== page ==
The Junk Food of Writing

Friday, May 26, 2006

I'm never punctual.

If you've ever had the pleasure of meeting me in the flesh, and have designated a rendezvous point and time, you probably had to wait a minute or two. To avoid being uncharacteristic, I decided not to reveal my Top something (I think it's 18) of the films released in the United States in 2005 until...nearly five months into the following year (I made it in just under five, actually -- it seems I am improving a bit). I have no comments to make on the cinematic year of 2005 because, well, that was soooo long ago.

Top 10 (in alphabetical, or -- err-- numerical, order):

2046 (Wong Kar-Wai)
3-Iron (Kim Ki-Duk)
Caché (Michael Hanake)
Funny Ha Ha (Andrew Bujalski)
Grizzly Man (Werner Herzog)
Keane (Lodge Kerrigan)
Kings and Queen (Andre Desplechin)
Me and You and Everyone We Know (Miranda July)
Murderball (Henry Alex Rubin and Dana Adam Shapiro)
The Squid and the Whale (Noah Baumbach)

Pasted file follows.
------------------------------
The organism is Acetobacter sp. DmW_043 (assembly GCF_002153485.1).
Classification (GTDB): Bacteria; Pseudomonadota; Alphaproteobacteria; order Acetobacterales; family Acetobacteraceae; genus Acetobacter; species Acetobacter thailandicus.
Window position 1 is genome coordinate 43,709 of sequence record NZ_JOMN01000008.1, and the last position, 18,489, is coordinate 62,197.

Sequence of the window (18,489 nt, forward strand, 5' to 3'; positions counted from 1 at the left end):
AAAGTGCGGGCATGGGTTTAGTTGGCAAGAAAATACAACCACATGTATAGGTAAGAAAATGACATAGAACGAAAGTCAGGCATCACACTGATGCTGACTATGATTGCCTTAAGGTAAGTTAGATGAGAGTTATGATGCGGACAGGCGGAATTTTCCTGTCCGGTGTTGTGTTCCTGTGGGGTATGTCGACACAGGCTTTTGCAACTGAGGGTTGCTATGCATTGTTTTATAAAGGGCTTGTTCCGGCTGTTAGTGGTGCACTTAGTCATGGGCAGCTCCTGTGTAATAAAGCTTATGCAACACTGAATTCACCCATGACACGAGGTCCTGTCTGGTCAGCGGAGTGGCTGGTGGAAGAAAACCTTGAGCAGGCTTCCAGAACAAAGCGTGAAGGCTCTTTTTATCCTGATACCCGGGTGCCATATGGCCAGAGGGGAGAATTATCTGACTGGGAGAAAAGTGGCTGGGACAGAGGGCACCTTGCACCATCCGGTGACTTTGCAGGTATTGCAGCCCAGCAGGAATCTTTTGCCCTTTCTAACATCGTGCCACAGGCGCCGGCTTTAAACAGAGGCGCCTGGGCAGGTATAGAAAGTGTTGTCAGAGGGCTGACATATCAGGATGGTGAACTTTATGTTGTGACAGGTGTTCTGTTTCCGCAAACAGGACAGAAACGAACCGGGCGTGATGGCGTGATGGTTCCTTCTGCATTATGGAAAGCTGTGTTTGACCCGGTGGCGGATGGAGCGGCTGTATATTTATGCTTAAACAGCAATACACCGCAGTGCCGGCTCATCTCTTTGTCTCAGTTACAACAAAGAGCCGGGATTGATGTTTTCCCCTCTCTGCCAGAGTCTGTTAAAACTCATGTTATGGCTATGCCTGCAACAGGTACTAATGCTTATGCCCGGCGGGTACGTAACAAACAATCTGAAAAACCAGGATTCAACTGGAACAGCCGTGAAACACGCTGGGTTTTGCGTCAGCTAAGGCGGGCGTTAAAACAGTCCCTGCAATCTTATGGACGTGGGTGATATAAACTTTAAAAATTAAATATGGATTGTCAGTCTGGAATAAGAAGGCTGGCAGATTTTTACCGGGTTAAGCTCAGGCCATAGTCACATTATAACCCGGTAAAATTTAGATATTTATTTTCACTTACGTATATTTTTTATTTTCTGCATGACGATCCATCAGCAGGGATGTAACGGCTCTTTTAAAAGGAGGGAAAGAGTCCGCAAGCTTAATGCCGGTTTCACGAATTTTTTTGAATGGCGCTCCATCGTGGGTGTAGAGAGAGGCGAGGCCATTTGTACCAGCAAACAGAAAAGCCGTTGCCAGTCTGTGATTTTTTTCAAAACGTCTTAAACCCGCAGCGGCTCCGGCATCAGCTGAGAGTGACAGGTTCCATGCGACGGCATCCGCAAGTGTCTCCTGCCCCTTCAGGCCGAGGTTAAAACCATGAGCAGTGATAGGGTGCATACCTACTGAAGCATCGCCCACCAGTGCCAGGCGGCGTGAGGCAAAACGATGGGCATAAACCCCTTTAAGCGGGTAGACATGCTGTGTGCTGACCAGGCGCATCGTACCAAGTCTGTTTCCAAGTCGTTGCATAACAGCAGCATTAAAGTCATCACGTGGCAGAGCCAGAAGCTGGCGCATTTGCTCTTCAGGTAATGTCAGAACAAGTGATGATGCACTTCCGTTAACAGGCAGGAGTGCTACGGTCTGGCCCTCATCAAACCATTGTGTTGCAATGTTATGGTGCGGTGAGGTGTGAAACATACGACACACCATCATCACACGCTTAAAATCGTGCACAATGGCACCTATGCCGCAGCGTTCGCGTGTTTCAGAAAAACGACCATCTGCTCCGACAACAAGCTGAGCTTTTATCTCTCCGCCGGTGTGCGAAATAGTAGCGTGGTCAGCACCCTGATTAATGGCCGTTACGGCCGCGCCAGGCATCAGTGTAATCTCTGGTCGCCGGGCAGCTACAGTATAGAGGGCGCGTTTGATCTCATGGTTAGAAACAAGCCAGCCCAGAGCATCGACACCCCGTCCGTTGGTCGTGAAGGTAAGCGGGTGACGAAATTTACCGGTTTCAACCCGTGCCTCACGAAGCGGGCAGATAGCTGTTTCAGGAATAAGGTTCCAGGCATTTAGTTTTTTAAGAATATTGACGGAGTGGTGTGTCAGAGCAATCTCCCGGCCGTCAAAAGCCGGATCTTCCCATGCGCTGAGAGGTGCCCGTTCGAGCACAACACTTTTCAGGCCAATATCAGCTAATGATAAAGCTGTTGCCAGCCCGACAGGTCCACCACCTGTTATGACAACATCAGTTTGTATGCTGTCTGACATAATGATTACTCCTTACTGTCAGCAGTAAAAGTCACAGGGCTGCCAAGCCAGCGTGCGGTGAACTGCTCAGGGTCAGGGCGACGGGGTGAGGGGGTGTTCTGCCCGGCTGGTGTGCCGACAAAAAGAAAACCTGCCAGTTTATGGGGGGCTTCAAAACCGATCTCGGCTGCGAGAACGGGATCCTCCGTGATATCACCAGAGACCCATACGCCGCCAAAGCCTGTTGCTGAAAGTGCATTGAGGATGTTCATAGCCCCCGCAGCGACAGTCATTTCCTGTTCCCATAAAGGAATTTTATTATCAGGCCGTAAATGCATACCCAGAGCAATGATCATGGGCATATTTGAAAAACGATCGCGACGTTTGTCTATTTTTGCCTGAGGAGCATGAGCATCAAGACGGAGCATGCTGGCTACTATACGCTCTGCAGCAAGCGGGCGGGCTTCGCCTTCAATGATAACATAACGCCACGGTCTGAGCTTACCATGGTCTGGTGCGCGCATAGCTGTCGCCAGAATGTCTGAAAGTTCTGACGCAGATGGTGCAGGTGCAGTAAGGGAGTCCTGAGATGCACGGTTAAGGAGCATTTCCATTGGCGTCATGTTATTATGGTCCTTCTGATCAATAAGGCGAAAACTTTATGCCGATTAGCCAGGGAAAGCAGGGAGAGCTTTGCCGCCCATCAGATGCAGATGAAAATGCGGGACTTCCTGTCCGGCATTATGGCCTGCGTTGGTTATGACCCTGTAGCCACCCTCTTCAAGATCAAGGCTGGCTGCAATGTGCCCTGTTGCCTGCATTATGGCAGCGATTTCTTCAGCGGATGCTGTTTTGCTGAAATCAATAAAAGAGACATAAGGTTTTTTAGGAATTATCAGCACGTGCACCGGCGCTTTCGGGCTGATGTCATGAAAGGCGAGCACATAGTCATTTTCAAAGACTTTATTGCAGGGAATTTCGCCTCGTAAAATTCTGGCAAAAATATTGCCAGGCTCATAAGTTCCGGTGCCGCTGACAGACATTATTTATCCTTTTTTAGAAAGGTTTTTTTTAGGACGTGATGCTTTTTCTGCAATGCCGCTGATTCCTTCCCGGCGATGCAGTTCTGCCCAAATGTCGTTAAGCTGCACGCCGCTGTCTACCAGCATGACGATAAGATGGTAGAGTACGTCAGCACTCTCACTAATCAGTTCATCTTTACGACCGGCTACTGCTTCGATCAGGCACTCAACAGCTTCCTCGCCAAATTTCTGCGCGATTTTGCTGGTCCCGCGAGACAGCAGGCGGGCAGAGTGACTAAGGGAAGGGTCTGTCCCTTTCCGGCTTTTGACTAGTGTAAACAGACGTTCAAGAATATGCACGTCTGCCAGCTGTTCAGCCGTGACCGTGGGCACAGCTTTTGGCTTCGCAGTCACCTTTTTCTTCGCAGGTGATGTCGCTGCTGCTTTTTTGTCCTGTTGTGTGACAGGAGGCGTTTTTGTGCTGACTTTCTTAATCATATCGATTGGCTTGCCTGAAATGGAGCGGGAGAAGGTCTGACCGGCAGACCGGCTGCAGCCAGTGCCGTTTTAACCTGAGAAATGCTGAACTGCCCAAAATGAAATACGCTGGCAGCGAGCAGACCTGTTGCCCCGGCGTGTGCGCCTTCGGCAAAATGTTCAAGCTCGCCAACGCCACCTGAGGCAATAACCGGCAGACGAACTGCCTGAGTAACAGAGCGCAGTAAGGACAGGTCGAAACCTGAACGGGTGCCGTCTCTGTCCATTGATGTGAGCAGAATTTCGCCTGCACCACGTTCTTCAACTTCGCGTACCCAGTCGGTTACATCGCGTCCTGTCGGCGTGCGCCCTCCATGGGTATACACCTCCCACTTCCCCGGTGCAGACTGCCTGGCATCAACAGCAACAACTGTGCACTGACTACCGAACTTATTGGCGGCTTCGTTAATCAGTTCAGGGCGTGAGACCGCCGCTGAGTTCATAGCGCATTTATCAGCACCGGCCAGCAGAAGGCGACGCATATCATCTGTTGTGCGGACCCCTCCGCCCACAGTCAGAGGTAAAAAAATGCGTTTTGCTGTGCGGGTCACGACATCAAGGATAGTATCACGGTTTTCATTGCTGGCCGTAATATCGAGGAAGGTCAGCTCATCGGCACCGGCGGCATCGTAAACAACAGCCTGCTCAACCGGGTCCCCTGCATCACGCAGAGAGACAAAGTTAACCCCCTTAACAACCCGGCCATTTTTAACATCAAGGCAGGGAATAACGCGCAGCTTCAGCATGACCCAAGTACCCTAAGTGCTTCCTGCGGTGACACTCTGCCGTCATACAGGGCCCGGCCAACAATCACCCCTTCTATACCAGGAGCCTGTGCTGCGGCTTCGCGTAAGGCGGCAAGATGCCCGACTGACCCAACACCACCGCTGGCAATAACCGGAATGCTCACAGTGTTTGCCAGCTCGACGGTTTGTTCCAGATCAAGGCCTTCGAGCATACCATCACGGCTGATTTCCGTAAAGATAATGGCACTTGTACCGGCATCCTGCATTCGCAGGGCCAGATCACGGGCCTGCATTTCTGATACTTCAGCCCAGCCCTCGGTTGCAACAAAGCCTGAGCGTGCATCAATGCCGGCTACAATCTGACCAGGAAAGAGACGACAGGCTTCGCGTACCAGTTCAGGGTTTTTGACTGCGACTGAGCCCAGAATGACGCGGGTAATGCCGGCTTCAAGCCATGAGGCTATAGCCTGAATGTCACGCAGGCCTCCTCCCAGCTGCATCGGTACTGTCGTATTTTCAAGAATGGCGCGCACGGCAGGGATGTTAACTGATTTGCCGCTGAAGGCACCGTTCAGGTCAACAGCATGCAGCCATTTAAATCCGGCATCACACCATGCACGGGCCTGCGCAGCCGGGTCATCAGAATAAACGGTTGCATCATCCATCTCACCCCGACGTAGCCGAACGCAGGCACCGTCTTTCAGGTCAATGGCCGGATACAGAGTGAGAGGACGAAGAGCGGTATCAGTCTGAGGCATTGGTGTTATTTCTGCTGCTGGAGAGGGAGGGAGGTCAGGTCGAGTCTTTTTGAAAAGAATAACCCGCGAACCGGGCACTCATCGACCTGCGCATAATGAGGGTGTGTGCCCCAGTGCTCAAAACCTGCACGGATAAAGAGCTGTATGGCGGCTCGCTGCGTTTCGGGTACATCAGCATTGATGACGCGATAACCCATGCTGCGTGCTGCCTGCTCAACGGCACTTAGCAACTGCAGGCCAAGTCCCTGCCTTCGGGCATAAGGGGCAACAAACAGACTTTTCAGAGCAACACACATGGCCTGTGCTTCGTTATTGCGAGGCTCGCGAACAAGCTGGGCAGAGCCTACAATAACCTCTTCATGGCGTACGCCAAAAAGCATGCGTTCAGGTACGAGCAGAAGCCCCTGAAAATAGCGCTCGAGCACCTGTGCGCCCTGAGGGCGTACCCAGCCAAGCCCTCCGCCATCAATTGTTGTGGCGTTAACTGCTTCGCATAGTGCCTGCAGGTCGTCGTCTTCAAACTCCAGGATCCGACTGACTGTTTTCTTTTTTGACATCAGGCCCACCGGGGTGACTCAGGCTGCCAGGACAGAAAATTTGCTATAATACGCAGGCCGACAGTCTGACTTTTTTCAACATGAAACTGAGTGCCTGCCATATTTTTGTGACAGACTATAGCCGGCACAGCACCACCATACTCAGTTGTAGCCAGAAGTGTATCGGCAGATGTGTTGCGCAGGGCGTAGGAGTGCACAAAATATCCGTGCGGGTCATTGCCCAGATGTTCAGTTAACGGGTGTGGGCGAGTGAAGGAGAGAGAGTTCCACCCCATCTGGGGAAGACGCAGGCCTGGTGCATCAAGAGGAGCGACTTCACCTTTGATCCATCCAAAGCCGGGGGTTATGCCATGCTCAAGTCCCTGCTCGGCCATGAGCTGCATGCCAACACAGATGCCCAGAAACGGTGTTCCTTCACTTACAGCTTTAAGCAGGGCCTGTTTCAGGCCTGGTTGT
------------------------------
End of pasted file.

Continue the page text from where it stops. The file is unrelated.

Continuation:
Then there's always a second tier which includes the other notable films of the year:

The Best of Youth (Marco Tullio Giordana)
(Ang Lee)
Last Days (Gus van Sant)
Look at Me (Agnès Jaoui)
The New World (Terrence Malick)
Nobody Knows (Hirokazo Kore-eda)
Pride and Prejudice (Joe Wright)
Wallace and Gromit: The Curse of the Were-Rabbit (Nick Park)

And, of course, the worst (also in alphabetical order):

Cinderella Man (Ron Howard)
Crash (Paul Haggis)
Derailed (Mikael Hafstrom)
Elizabethtown (Cameron Crowe)
Green Street Hooligans (Lexi Alexander)
Gunner Palace (Petra Epperlein and Michael Tucker)
Land of Plenty (Wim Wenders)
Memoirs of a Geisha (Rob Marshall)
Mrs. Henderson Presents (Stephen Frears)
North Country
(Niki Caro)

These films were either woefully miscalculated, or insulted the medium and its audience by offering absolutely no insight or truth.

My annual count? 105.

The breakdown:

Very, very good (A-): 2
Very good (B+): 15
Good (B): 12
Mixed (B-): 28
Negative (C+ and down): 48

Thursday, May 11, 2006

An Afternoon at the Scientology Center of Boston

The sacred Scientology center of Boston -- which bears an uncanny resemblance to 111 Archer Ave. from The Royal Tenenbaums.

Two of my friends and I attended the service at 11:00, and it slowly evolved into a 'day at the center,' where we stayed for the next four hours.

We walked into the service a few minutes late. As we passed through the white doors, a man was playing folk-y songs on his guitar. We entered during a Moody Blues song, and then we were greeted to all of Simon and Garfunkel's "America."